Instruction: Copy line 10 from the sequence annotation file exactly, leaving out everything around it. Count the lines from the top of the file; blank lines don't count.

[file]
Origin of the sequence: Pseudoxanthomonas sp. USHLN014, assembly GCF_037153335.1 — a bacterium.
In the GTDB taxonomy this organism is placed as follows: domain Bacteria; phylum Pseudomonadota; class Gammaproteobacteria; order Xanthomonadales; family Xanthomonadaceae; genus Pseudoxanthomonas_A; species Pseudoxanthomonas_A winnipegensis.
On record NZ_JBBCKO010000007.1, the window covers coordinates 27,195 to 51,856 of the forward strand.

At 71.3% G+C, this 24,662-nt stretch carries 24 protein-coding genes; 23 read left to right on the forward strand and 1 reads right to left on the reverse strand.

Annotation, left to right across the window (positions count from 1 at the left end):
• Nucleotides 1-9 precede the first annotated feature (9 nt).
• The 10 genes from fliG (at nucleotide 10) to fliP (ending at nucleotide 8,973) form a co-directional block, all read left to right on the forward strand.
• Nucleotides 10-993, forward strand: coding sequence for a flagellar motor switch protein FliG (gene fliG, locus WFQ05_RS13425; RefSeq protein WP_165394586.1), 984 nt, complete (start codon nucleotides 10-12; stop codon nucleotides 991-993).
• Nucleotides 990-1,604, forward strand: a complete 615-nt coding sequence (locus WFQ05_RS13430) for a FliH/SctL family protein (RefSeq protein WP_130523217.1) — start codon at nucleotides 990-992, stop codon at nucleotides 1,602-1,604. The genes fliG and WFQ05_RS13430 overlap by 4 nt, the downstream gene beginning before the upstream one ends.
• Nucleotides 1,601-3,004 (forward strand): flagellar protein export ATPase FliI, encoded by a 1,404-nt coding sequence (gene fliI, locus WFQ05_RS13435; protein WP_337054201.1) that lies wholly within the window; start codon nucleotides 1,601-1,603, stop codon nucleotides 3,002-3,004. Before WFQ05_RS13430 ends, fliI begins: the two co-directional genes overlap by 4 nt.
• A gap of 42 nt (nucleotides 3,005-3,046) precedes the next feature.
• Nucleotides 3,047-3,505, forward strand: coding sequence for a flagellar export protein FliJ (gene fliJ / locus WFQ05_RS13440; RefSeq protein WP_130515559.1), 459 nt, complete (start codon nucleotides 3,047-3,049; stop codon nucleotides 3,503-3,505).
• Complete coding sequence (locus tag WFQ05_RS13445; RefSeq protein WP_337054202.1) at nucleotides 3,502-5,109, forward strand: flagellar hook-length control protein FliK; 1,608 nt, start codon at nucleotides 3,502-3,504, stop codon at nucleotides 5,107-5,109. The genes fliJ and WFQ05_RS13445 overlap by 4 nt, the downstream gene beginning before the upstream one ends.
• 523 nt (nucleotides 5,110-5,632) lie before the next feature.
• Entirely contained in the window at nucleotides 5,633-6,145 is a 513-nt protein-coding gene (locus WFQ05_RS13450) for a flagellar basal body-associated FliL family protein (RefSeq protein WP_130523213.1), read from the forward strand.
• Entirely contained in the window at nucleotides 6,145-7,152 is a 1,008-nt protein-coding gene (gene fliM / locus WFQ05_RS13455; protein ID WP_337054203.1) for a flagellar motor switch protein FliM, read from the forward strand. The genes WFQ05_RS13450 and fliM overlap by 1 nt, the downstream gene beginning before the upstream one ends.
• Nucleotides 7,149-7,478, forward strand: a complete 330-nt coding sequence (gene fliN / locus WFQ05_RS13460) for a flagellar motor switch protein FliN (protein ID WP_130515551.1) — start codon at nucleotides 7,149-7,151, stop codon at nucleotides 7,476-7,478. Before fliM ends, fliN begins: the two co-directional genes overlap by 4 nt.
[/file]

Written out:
• Nucleotides 1,601-3,004 (forward strand): flagellar protein export ATPase FliI, encoded by a 1,404-nt coding sequence (gene fliI, locus WFQ05_RS13435; protein WP_337054201.1) that lies wholly within the window; start codon nucleotides 1,601-1,603, stop codon nucleotides 3,002-3,004. Before WFQ05_RS13430 ends, fliI begins: the two co-directional genes overlap by 4 nt.